Thursday, November 3, 2011
Just cold enough for long sleeves and leg warmers today. Felt great! Indeed fall is here. Days are getting shorter. The goal for the next couple of weeks is squeeze in as much riding as possible. Soon sadness and darkness of winter will be upon us. And albino training will begin. Ick.
For now... its spend as much time outside as possible having fun. It's the most important time of the year!
Wednesday, November 2, 2011
Twenty-ish pain free miles. I talked over my bum issue with my fitting 'consultant'. The puzzler has been that a saddle so comfortable on the road bike was unbareable on the MTB. She pointed out, that with the more upright position, I probably needed a wider saddle. Here's what the sit bones look like.
As one can see, they clearly get wider as you move back. The more upright the pelvis the wider the contact point. And that would explain how I kept wanting to point the front of the saddle evermore upward. But that put me sliding off the back.
We tried this saddle, in 155mm width...
Drastic improvement. Not perfect. But I can tell the extra width is where it's at. Unfortunately this saddle creeks and rattles. Too chushy too. I can see this one chafing real bad on a longer ride. It'll go back to the shop to exchange for a wider version of my beloved Romin.
Posted by Dave at 11:11 PM
Sunday, October 30, 2011
Tomorrow's ride isn't a given. But it should be do-able on some very tired legs. I did shuffle the rest day, though, to align the back-to-back rides over the weekend. I did some saddle experimentation on the Highball. To do it. I laid out a short lap route. This would allow me to dump the Highball if any pain developed and swap over to the rhoadie bike. The route...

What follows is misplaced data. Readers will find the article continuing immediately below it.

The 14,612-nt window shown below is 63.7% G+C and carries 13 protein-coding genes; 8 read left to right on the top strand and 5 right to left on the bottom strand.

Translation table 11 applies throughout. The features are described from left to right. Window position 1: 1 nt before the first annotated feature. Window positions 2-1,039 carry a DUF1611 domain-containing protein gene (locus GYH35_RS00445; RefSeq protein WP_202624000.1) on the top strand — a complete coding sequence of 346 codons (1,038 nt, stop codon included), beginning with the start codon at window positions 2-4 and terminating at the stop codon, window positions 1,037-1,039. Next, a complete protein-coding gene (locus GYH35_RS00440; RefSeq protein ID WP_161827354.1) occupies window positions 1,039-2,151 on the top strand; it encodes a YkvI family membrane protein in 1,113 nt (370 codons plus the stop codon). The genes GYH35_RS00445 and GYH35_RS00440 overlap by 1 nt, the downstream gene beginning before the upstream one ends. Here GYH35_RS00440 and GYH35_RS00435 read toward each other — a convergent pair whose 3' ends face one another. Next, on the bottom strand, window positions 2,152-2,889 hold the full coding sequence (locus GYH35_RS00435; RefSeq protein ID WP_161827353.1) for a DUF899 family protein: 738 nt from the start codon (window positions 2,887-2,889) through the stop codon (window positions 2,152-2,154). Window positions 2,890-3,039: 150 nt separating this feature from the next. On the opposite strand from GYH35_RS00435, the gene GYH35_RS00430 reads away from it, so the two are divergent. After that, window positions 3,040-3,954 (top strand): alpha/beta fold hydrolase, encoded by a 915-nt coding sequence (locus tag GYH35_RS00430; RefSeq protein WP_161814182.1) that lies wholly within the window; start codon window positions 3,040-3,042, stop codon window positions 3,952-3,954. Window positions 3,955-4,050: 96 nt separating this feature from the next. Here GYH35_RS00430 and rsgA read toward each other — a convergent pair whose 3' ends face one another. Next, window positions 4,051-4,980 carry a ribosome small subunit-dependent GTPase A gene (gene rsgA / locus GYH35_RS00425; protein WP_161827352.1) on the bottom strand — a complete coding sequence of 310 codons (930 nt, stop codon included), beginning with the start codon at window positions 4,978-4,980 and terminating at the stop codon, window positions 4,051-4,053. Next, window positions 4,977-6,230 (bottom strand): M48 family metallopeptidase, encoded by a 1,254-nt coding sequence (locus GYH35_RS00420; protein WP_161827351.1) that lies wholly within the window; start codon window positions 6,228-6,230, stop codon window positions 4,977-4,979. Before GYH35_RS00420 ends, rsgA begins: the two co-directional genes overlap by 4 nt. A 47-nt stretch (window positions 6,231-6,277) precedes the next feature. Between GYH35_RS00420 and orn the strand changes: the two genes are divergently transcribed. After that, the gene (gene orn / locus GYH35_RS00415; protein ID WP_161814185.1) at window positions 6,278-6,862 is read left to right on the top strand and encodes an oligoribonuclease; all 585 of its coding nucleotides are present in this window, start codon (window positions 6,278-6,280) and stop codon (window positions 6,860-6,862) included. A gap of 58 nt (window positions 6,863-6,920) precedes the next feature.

... bring a variety of surfaces. It includes the Green, Purple, and Triangle trails as well as a healthy does of tarmac. This is a great training loop. With enough sample of each surface to get a lot of tempo work on the tarmac portions and some trail on the trail portions.
Saturday I tried adjusting the pitch of my existing saddle. By mile 20... I was in the same painful position. Swap bikes, and finish.
Sunday I put a redundant Toupe' on the Highball. The thought here was that the sway-back of the Romin may be causing some of the problem with the more upright mountain bike position. The Romin works fine on the rhoad bike. The flatter profile of the Toupe' would give me another data point.
The weather this weekend has been ideal. Recent rains have helped pack the trails, which are in better shape.
As I hit CallOut today, my front brake is screaming! Sounds like contaminated pads. When I get out of Purple trail powerline section and back on the sidewalk... I try a good test...
... uh-oh. A swipe with the finger and... Another brake line leak. That's it for me and Shimano hydraulic lines. Warrantied or not, I simply don't want to fool with another go-round.
As I finish the first lap, the bum is hurting pretty bad. Not quite as bad as before, but still it's rough. All is not lost though, as I have a better idea on what I need to look for in a replacement saddle.
So... a few lingering problems. But I've shocked the body with some good volume. After a day or two of recovery I'll be able to evaluate where my fitness is, and where I want to go with next year. Overall, I'd call the last week a success.
Posted by Dave at 6:53 PM